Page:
Let’s start with a confession – I am a complete anal-retentive Luddite when it comes to the use of language. This is probably because of a combination of being raised by parents with the view that it was important to know the correct words to use and to use words correctly and the fact that I work as a programming-writer and editor as well as write fiction. I realize many people will not agree with my views and that’s okay. But I’m still going to state them today.

I know it sounds terribly formal of me and maybe a tad superior but I HATE diminutives. I hate cute names for things used in place of their real names. Maybe it’s related to why I HATE text-speak. I don’t use “u” in place of “you” or other abbreviations. “Later” is not “l8r”. It makes it horribly hard for me to read and I pulls me out of anything I read it in. For heaven’s sake, don’t use text speak in business communication or professional forums. I’m not sure why this seems to have become the thing to do but I was raised with the idea of using the correct word for what I meant, not slang and not making one up. Maybe that’s why it sets my teeth on edge sometimes and I had some emails at the Evil Day Job that really made me cringe.

I hate diminutives when coming from or talking to anyone over the age of three. Lipstick is not “lippie.” A snack is not a “snackie.” A blanket is not a “blankie”. It always comes off as overly cute to me. Or overly lazy sometimes.

I hate the whole trend of creative spellings of things. Things have a defined way to spell them – USE IT. These weird spellings come across as either the person is too lazy to look up the spelling or thinks they can remake the rule. It takes me forever to sound out what is being meant and it’s just weird.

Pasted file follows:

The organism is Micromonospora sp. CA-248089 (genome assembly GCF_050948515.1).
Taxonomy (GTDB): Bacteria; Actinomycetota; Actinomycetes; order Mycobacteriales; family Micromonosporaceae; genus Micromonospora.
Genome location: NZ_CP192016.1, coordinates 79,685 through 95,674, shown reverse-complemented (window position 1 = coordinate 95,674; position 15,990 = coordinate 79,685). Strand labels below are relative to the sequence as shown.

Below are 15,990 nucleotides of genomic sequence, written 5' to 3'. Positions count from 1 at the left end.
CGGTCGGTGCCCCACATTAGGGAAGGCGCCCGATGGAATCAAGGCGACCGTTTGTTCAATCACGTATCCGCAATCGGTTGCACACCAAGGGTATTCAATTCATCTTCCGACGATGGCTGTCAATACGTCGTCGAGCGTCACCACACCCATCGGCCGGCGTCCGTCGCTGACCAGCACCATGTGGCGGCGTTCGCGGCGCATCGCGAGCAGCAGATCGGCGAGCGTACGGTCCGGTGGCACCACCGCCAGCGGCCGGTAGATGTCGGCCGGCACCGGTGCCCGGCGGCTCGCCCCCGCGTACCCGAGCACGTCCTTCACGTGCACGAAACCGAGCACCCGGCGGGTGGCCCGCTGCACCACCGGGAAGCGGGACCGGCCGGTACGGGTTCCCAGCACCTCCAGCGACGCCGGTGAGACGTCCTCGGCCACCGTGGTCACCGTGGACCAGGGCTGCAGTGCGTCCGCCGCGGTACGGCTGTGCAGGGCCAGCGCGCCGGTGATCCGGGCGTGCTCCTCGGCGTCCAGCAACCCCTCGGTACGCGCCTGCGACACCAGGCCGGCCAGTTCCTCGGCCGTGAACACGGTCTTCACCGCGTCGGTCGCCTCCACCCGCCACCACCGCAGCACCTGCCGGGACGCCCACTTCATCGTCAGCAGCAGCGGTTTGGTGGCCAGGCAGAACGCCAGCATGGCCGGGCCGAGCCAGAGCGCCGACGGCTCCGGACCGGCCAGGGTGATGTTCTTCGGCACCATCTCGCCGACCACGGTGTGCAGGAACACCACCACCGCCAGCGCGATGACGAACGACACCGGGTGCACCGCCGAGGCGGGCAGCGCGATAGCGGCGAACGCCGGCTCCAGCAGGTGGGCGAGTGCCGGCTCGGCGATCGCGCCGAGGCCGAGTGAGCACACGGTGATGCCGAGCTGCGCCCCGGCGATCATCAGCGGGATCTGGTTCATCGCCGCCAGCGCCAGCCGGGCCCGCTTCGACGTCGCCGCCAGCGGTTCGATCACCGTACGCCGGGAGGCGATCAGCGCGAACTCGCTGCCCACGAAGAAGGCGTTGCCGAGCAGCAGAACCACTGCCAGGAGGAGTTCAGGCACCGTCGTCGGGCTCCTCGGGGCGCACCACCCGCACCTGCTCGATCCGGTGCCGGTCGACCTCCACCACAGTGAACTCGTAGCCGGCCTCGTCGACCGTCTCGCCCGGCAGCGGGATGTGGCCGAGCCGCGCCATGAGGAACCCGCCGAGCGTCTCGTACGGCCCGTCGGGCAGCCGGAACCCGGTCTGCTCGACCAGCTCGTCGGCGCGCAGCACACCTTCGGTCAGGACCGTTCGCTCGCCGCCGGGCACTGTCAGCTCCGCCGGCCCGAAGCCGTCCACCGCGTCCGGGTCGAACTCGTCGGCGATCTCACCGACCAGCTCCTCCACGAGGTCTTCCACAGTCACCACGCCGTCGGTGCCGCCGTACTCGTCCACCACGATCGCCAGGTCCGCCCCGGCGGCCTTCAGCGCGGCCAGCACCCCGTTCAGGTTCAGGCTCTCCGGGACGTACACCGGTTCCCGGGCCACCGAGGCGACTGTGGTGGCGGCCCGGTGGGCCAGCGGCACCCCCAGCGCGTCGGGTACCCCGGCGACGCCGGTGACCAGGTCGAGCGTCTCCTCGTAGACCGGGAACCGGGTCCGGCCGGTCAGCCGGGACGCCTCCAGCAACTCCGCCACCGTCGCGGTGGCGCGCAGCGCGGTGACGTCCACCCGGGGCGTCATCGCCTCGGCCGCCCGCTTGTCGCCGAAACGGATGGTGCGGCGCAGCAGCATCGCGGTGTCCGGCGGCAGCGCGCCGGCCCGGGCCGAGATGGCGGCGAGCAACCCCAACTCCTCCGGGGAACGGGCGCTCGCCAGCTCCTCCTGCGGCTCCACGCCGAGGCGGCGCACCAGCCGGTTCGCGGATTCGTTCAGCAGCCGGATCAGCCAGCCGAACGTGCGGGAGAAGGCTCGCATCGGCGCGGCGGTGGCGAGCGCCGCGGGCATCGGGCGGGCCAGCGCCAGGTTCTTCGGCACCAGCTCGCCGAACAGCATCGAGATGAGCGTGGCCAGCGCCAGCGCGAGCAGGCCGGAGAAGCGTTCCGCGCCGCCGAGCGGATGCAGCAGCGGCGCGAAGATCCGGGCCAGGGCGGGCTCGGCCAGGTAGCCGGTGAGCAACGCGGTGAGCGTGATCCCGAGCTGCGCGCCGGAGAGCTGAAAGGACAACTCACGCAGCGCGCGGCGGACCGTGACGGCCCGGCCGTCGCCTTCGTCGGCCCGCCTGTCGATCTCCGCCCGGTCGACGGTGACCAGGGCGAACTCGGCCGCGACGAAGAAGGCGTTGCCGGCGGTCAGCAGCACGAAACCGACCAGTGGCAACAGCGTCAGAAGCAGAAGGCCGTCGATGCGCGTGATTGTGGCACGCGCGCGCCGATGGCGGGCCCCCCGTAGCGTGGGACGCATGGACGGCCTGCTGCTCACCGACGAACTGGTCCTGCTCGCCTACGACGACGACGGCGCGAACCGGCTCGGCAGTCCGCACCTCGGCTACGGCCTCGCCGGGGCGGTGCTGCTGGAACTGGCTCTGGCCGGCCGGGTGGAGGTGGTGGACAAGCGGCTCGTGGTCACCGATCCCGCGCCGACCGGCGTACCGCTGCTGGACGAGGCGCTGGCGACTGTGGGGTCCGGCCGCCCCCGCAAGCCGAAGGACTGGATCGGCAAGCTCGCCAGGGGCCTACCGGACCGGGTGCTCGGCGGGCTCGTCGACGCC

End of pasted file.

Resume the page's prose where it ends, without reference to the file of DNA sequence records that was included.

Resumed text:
Then lets talk about using a word without knowing what it means. I have a funny (to me at least) experience to recount about this. My ex-manicurist is quite young and very prone to two of the issues I talk about in this post. She’s always using something resembling babytalk and she has used words without knowing what they mean (and certainly never tried to find out). Last year I was getting my nails done and she was chattering away, when I heard her use a very interesting word as a nonsense word. It was used where I’d consider “whatever” or “etcetera” instead. During the ninety minute appointment, she did it multiple times with that flair you see in someone that is currently in love with a new word.

Except I was sure she would not be using that word this frequently and to her business customers (many of whom are far less easy-going than I) if she knew what it meant.

Finally, after we finished, I asked her if she knew what that word meant. She waved her hands in dismissal and said “Oh, isn’t that the best nonsense word? My friend taught it to me and I think it just sounds fun.”

I had her go over to her computer and look it up in an online dictionary. She about died, turned bright red and seemed like she might faint. It was a real word, with a real meaning, and quite inappropriate to the way she was using it and the venue she was using it in. Apparently I was either the first to know what it meant or the first to be brave enough to tell her.

I made her swear to not use a new word again without knowing, for sure, what it meant.

Now, this applies to writers as well. Don’t use words in your manuscripts without knowing what they mean. Look them up. Please. And do your readers a favor and use real words with their correct spellings.

What word was my ex-manicurist using with her customers.

Smegma.